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The Strange 1956 Tale of a "Virgin Birth"

virginbirthIn 1955, geneticist Helen Spurway discovered the phenomenon known as parthenogenisis: how some species procreate without a male. Spurway was studying guppies, but wanted to know if parthenogenisis, or "virgin birth," happened in humans. A call went out through the British magazine Sunday Pictoral to find possible cases. They found Emmimarie Jones, who had an 11-year-old daughter named Monica with no known father. Tests available at the time showed that Monica had many genetic traits eerily identical to her mother's, except for a skin transplant, which both mother and daughter eventually rejected.

Eight months after the search for a virgin mother had been announced, the Pictorial published a world exclusive on Emmimarie and her daughter. The full details of their tests were also revealed in The Lancet, which published “Parthenogenesis in Human Beings” by Dr Stanley Balfour-Lynn of Queen Charlotte’s Hospital in London. On the skin grafts, The Lancet concluded that they indicated that Monica’s genes did not in fact match her mother’s, despite all the previous evidence to the contrary. Yet there was a scientific curiosity here. What any parthenogenetically conceived child certainly could not have, unless they had mutated, were any genes that had not come from the mother in the first place. This is why the skin graft from a virgin-born child would be expected to take when implanted on her mother, but one from the mother would not necessarily take on her child. Yet, the opposite had happened in Emmimarie and Monica’s test. What on earth was going on?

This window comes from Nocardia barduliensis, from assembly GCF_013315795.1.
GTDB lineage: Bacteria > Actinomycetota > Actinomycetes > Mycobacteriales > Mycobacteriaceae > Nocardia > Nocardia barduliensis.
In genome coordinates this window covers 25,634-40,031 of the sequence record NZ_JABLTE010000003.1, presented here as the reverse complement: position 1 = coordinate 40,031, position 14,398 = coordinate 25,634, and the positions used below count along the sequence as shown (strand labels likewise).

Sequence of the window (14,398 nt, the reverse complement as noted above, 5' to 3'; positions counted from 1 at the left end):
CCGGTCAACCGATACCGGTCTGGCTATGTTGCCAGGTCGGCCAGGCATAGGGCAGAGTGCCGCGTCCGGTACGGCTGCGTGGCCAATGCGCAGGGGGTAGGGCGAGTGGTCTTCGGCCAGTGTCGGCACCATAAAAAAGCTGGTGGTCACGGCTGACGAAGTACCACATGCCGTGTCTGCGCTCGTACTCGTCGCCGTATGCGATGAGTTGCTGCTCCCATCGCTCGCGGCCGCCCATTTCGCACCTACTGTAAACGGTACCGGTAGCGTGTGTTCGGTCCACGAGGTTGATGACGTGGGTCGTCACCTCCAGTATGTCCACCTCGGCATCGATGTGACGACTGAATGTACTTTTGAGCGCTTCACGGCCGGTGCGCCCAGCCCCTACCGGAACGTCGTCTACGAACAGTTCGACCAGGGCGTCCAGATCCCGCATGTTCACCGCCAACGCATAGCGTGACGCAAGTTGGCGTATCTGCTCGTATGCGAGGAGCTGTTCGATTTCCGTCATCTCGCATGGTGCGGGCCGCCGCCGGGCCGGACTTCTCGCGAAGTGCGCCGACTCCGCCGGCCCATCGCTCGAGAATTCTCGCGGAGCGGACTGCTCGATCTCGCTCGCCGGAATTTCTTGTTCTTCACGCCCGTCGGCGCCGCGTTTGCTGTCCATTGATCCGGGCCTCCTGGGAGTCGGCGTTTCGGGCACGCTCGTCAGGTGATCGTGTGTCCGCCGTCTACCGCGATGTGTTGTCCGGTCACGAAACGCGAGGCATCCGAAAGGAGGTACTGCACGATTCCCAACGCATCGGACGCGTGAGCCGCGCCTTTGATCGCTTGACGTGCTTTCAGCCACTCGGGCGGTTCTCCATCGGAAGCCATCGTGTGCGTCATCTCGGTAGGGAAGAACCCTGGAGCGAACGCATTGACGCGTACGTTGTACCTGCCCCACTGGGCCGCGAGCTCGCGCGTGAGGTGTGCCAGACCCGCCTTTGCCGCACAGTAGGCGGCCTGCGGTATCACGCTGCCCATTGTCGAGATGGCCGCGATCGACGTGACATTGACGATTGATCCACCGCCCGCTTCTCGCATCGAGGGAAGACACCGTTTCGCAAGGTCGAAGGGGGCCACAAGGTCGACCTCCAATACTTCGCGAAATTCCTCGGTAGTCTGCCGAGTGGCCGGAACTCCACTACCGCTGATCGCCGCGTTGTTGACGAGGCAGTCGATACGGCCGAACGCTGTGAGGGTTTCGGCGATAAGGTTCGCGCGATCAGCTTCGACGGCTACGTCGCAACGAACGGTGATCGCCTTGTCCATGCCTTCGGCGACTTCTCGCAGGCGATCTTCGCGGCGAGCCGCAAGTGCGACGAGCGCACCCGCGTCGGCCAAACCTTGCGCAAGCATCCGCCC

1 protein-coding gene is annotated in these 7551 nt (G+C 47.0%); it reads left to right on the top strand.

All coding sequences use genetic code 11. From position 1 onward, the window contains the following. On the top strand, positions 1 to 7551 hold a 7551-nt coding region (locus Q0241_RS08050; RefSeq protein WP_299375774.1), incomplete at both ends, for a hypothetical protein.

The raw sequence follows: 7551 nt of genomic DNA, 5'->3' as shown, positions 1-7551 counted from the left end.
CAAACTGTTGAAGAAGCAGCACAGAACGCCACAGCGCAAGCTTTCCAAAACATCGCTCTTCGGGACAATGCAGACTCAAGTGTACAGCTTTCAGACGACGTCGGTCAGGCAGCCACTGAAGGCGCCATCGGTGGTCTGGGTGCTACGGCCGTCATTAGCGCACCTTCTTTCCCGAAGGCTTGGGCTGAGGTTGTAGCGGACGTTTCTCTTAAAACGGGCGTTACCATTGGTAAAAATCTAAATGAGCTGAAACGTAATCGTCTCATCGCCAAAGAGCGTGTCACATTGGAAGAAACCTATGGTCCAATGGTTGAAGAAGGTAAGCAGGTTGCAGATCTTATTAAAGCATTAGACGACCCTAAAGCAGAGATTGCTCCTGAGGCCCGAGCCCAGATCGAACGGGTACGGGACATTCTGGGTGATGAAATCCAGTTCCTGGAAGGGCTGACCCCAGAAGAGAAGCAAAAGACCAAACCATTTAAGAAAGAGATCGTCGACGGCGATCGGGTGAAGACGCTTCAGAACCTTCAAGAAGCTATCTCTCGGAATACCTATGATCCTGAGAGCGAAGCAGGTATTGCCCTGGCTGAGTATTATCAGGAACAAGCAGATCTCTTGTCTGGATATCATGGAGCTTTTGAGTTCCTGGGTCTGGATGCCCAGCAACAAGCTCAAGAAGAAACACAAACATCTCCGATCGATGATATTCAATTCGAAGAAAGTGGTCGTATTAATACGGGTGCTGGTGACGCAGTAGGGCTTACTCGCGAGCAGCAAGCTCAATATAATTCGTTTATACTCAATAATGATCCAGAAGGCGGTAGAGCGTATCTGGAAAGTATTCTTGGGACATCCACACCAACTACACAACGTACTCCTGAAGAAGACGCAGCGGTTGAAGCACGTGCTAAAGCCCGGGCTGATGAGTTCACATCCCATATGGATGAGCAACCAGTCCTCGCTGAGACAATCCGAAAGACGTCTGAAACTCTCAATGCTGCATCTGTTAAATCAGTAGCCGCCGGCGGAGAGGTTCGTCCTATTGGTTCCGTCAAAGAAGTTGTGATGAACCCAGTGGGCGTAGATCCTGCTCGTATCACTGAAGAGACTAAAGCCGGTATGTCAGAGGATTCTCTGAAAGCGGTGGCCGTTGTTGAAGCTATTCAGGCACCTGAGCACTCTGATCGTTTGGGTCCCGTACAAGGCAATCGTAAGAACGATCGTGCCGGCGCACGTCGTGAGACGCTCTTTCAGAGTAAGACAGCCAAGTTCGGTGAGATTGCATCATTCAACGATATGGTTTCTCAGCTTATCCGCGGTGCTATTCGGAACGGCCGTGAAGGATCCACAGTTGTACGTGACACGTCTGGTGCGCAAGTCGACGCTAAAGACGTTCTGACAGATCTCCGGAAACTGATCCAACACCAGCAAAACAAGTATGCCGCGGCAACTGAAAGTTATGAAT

In such a case, Balfour-Lynn wrote, interpretation was very difficult, making rigorous proof impossible. True, the Joneses had failed the most stringent test, but that didn’t negate the validity of the first three; it only muddied the waters. The study concluded that Emmimarie’s claim that her daughter was fatherless must be taken seriously. “Doctors have been unable to prove that any man took part in the creation of this child”, screamed the Sunday Pictorial.

But modern DNA tests were not around in 1956, and no DNA samples from the women exist now. However, subsequence advances in science throw doubt on Emmimarie's story. Read the explanation at the Telegraph. Link -via Not Exactly Rocket Science


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If twins had an incestuous child, the parents would have to be fraternal twins (male and female), so they wouldn't have identical genes. And if the child was male, the Y chromosome obviously did not come from the mother. However, the parents could share a lot of genes, so I guess the difficulty of detection would depend on how many genes the parents shared. The chances of the parents sharing 100% off the genome is nil because of the Y chromosome, and the chances that you couldn't detect any of the father's genes would be close to nil even if the child were a girl.
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If twins had an incestuous child, would they have been able to detect "any genes that had not come from the mother in the first place"?
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